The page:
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#theyearthatwas: 2018 saw Pune bicycle plan lose momentum

The first-of-its-kind bicycle plan was then launched as part of the Smart City mission project first at Savitribai Phule Pune University, and later at Aundh where bicycle tracks were integrated into the Urban street design along with wide footpaths.

pune Updated: Dec 19, 2018 16:31 IST
Prachi Bari
Prachi Bari
Hindustan Times, Pune
Vehicles are parked on the cycle track in Aundh. Expensive red paint used to segregate the track has worn out and cannot be seen.
Vehicles are parked on the cycle track in Aundh. Expensive red paint used to segregate the track has worn out and cannot be seen. (Milind Saurkar/HT Photo)
         

The Rs350 crore Pune bicycle plan which envisages a cycle network plan of approximately 470-km of segregated cycle tracks, painted cycle lanes and green ways was launched exactly one year ago.

The plan was set in motion by the then Pune municipal commissioner Kunal Kumar and a consortium of three companies- Prasanna Desai Architects, CEE (Centre for Environment Education) and ITrans was commissioned to prepare the bicycle plan for Pune.

The first-of-its-kind bicycle plan was then launched as part of the Smart City mission project first at Savitribai Phule Pune University, and later at Aundh where bicycle tracks were integrated into the Urban street design along with wide footpaths.

Two more cycle tracks are getting ready on JM road, Ganeshkhind road (Bremen chowk to University circle) and Satara road.

The plan has, however, lost momentum and is suffering from poor implementation.

The expensive red paint used to segregate the cycle tracks at Aundh has been completely worn out and the tracks are found encroached upon by four-wheelers rather than being used by cyclists. Recently, the civic body has diverted Rs50 crore meant for the bicycle plan, out of the Rs55 crore, to pay for water charges to the state irrigation department.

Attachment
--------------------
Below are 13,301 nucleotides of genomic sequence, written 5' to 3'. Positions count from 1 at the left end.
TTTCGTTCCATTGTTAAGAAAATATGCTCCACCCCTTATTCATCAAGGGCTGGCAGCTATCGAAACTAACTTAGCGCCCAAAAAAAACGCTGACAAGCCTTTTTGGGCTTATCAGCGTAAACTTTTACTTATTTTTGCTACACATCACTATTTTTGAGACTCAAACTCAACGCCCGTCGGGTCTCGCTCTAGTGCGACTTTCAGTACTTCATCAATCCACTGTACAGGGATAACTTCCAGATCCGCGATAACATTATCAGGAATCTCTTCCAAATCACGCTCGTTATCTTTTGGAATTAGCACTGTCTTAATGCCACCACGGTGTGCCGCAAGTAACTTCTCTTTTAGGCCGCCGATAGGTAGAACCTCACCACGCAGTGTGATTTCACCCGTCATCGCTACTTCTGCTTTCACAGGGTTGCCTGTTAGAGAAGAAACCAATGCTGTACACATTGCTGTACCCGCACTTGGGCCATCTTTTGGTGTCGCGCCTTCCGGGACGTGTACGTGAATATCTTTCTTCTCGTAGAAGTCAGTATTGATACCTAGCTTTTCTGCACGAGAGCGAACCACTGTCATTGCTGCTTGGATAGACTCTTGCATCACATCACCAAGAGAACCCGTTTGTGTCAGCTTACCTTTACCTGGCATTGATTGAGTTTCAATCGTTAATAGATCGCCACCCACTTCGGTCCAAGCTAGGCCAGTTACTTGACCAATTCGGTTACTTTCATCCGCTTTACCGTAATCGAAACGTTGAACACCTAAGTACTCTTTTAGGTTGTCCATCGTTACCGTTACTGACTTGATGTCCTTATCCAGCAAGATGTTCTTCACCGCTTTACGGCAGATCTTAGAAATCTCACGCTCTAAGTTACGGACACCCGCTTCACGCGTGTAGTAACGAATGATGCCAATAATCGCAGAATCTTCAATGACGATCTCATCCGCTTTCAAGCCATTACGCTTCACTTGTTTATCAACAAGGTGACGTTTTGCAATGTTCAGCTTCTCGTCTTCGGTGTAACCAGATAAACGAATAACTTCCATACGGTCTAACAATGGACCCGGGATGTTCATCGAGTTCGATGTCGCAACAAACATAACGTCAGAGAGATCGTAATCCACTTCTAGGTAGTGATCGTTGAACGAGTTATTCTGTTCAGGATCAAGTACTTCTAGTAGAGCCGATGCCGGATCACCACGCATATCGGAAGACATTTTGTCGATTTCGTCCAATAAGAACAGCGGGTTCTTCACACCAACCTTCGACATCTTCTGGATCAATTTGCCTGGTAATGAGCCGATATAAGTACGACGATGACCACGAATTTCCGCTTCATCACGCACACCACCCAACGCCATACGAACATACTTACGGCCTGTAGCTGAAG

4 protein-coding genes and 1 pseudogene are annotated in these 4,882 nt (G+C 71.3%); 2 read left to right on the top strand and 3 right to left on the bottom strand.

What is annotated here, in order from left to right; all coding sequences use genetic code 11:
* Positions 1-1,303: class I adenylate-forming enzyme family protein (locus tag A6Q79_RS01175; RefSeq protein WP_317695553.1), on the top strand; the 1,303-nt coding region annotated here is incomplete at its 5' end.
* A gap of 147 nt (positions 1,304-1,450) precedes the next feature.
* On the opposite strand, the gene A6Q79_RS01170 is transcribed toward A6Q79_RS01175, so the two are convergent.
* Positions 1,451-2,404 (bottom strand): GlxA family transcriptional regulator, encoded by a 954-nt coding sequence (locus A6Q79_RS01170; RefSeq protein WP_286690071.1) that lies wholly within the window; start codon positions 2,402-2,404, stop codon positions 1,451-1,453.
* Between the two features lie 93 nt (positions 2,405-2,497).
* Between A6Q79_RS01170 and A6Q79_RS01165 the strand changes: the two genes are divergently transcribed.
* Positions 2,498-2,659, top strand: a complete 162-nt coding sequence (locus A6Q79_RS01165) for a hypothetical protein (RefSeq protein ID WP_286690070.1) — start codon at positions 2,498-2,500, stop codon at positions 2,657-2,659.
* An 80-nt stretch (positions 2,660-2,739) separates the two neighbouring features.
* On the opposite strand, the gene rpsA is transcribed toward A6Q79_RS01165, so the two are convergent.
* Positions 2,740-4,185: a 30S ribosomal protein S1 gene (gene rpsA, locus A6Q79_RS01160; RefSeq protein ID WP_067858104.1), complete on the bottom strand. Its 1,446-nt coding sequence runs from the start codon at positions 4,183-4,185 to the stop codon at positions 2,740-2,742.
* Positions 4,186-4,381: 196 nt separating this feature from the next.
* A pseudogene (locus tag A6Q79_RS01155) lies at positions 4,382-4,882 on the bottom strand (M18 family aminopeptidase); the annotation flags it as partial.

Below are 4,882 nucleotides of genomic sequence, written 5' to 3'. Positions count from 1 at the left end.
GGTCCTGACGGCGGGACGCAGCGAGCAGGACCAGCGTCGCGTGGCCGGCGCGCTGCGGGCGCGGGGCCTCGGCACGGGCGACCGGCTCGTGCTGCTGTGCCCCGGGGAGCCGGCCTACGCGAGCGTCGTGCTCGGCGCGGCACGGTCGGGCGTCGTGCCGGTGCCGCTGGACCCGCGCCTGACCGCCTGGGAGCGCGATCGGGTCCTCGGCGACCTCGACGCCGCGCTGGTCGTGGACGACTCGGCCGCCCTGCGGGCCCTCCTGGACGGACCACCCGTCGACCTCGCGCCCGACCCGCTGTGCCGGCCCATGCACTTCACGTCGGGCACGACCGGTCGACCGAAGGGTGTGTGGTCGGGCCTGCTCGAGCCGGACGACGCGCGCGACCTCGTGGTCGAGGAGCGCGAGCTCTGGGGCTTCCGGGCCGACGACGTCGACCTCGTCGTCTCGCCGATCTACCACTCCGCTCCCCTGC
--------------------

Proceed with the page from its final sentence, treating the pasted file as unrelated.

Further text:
“As there was a need to repay money to the irrigation department, the standing committee diverted the amount of Rs 50 crore from budgetary head of cycle infrastructure,” said Yogesh Mulik, standing committee chairman.

Srinivas Bonala, chief engineer (projects) said, the plan will not be implemented in parts of the city where it is overlapping with the 24x7 water works scheme. Hence, the PMC has decided to wait till the water supply department completes its work.

“This was a four year plan which has been delayed that is because of the water works department,” he said.

According to Sanskriti Menon, senior programme director, centre for environment education, who is closely associated with the project, the establishment of a bicycle department which has had meetings with the road department and traffic police to get the work underway; the roll-out of the public bicycle sharing scheme; the identification of 800 cycle parking spots in the city and the creation of three newly designed cycle tracks are among the successes of the scheme.

According to her, the cycle plan needs better implementation. Improvements needed include preventing encroachments, especially by motorcycles on cycle tracks and cycle parking, for which PMC and traffic police department must put in place regular fining, a cycle warden patrol and CCTV; fine tune the designs of the new cycle tracks, especially continuity at junctions and placement of bollards to prevent motorised twowheelers. The bicycle department also needs a full-time bicycle planner and support staff to work with the head of the department to ensure that infrastructure works and all the recommendations of the plan are taken up.

Prior to this plan, nearly 300 kilometres of cycle tracks had been laid out at a cost of ₹100 crore. However, the plan failed miserably as it was not user-friendly and the cycle tracks suffered from encroachments.

What is needed is an aggressive drive – from residents and civic authorities- to bring it back on track.

First Published: Dec 19, 2018 15:46 IST

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